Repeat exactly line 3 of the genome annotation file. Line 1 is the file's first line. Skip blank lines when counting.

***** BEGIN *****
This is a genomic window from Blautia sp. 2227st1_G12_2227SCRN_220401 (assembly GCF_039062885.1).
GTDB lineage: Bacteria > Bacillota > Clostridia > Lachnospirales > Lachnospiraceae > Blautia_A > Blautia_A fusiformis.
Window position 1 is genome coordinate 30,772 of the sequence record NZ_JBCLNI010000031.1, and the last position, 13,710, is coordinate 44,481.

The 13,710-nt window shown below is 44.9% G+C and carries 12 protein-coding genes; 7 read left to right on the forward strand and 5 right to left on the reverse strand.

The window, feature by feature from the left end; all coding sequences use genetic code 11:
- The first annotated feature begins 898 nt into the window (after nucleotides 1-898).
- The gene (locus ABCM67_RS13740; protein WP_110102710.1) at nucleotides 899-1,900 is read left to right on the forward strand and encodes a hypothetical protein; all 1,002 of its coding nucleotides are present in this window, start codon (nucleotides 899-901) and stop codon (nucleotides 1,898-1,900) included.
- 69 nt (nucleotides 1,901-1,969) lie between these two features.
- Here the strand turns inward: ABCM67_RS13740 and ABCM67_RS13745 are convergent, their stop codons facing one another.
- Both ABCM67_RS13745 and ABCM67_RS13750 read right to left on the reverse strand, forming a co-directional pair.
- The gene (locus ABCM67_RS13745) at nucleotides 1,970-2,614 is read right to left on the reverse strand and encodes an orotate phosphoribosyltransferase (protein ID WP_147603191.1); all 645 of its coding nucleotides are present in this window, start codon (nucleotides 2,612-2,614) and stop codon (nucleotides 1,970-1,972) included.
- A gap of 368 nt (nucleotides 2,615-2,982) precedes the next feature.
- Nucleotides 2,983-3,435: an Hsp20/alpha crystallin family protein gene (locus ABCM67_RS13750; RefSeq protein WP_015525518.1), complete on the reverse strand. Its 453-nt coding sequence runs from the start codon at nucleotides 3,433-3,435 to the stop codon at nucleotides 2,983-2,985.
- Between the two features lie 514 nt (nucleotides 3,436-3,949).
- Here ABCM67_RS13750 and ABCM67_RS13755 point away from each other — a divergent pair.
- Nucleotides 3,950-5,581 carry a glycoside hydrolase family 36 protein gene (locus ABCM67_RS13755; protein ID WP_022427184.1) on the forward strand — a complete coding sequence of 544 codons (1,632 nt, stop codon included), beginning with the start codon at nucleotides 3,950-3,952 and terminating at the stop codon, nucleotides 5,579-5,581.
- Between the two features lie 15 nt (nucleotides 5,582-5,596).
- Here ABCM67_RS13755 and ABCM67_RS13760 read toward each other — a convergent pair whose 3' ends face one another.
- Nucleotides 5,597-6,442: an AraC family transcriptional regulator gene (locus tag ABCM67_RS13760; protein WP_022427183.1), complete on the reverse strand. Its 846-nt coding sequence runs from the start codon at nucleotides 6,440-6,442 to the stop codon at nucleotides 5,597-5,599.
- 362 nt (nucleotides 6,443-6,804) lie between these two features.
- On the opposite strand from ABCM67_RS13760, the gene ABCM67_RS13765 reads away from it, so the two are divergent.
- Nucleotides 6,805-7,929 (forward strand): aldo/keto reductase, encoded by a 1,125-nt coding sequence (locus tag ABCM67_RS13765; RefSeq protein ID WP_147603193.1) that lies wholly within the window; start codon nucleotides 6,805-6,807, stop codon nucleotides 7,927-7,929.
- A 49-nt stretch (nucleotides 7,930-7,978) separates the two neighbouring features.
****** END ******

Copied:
Window position 1 is genome coordinate 30,772 of the sequence record NZ_JBCLNI010000031.1, and the last position, 13,710, is coordinate 44,481.